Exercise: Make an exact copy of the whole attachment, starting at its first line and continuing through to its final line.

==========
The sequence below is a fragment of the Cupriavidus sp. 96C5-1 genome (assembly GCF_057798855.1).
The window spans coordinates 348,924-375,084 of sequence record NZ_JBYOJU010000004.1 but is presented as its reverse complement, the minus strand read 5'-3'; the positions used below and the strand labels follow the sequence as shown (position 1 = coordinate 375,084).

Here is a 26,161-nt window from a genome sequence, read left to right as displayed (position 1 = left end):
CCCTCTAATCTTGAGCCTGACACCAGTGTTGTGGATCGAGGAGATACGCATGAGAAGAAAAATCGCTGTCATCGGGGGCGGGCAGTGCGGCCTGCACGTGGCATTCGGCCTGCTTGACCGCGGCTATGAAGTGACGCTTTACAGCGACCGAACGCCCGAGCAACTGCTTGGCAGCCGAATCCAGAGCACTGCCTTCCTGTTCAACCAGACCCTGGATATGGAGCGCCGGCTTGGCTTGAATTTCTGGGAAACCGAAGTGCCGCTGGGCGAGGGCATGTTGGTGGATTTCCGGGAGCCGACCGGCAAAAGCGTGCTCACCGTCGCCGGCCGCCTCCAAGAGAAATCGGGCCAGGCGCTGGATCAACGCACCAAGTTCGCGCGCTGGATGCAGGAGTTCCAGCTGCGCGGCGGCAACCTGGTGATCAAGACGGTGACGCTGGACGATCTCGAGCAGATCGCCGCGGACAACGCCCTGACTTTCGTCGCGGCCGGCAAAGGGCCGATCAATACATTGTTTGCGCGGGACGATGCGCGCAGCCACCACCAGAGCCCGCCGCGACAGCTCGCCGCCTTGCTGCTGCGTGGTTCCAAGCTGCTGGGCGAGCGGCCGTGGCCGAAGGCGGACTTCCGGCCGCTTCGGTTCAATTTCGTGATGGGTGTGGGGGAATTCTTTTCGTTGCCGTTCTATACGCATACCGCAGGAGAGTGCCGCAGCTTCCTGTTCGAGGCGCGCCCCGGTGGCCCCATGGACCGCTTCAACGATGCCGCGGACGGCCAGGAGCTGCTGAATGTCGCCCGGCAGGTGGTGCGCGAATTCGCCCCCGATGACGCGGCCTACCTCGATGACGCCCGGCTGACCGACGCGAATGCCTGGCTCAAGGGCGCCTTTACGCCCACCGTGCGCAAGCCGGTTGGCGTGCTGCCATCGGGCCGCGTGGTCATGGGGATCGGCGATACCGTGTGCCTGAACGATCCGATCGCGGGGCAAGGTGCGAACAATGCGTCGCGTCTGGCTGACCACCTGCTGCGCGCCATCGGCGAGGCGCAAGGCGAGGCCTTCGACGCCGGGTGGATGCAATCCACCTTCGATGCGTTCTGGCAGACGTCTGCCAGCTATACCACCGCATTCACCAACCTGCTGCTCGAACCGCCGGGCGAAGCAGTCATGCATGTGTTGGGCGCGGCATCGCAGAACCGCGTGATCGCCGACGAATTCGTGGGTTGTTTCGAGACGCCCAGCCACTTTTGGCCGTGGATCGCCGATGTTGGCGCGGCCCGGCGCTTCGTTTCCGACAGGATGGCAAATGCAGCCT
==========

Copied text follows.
The sequence below is a fragment of the Cupriavidus sp. 96C5-1 genome (assembly GCF_057798855.1).
The window spans coordinates 348,924-375,084 of sequence record NZ_JBYOJU010000004.1 but is presented as its reverse complement, the minus strand read 5'-3'; the positions used below and the strand labels follow the sequence as shown (position 1 = coordinate 375,084).

Here is a 26,161-nt window from a genome sequence, read left to right as displayed (position 1 = left end):
CCCTCTAATCTTGAGCCTGACACCAGTGTTGTGGATCGAGGAGATACGCATGAGAAGAAAAATCGCTGTCATCGGGGGCGGGCAGTGCGGCCTGCACGTGGCATTCGGCCTGCTTGACCGCGGCTATGAAGTGACGCTTTACAGCGACCGAACGCCCGAGCAACTGCTTGGCAGCCGAATCCAGAGCACTGCCTTCCTGTTCAACCAGACCCTGGATATGGAGCGCCGGCTTGGCTTGAATTTCTGGGAAACCGAAGTGCCGCTGGGCGAGGGCATGTTGGTGGATTTCCGGGAGCCGACCGGCAAAAGCGTGCTCACCGTCGCCGGCCGCCTCCAAGAGAAATCGGGCCAGGCGCTGGATCAACGCACCAAGTTCGCGCGCTGGATGCAGGAGTTCCAGCTGCGCGGCGGCAACCTGGTGATCAAGACGGTGACGCTGGACGATCTCGAGCAGATCGCCGCGGACAACGCCCTGACTTTCGTCGCGGCCGGCAAAGGGCCGATCAATACATTGTTTGCGCGGGACGATGCGCGCAGCCACCACCAGAGCCCGCCGCGACAGCTCGCCGCCTTGCTGCTGCGTGGTTCCAAGCTGCTGGGCGAGCGGCCGTGGCCGAAGGCGGACTTCCGGCCGCTTCGGTTCAATTTCGTGATGGGTGTGGGGGAATTCTTTTCGTTGCCGTTCTATACGCATACCGCAGGAGAGTGCCGCAGCTTCCTGTTCGAGGCGCGCCCCGGTGGCCCCATGGACCGCTTCAACGATGCCGCGGACGGCCAGGAGCTGCTGAATGTCGCCCGGCAGGTGGTGCGCGAATTCGCCCCCGATGACGCGGCCTACCTCGATGACGCCCGGCTGACCGACGCGAATGCCTGGCTCAAGGGCGCCTTTACGCCCACCGTGCGCAAGCCGGTTGGCGTGCTGCCATCGGGCCGCGTGGTCATGGGGATCGGCGATACCGTGTGCCTGAACGATCCGATCGCGGGGCAAGGTGCGAACAATGCGTCGCGTCTGGCTGACCACCTGCTGCGCGCCATCGGCGAGGCGCAAGGCGAGGCCTTCGACGCCGGGTGGATGCAATCCACCTTCGATGCGTTCTGGCAGACGTCTGCCAGCTATACCACCGCATTCACCAACCTGCTGCTCGAACCGCCGGGCGAAGCAGTCATGCATGTGTTGGGCGCGGCATCGCAGAACCGCGTGATCGCCGACGAATTCGTGGGTTGTTTCGAGACGCCCAGCCACTTTTGGCCGTGGATCGCCGATGTTGGCGCGGCCCGGCGCTTCGTTTCCGACAGGATGGCAAATGCAGCCT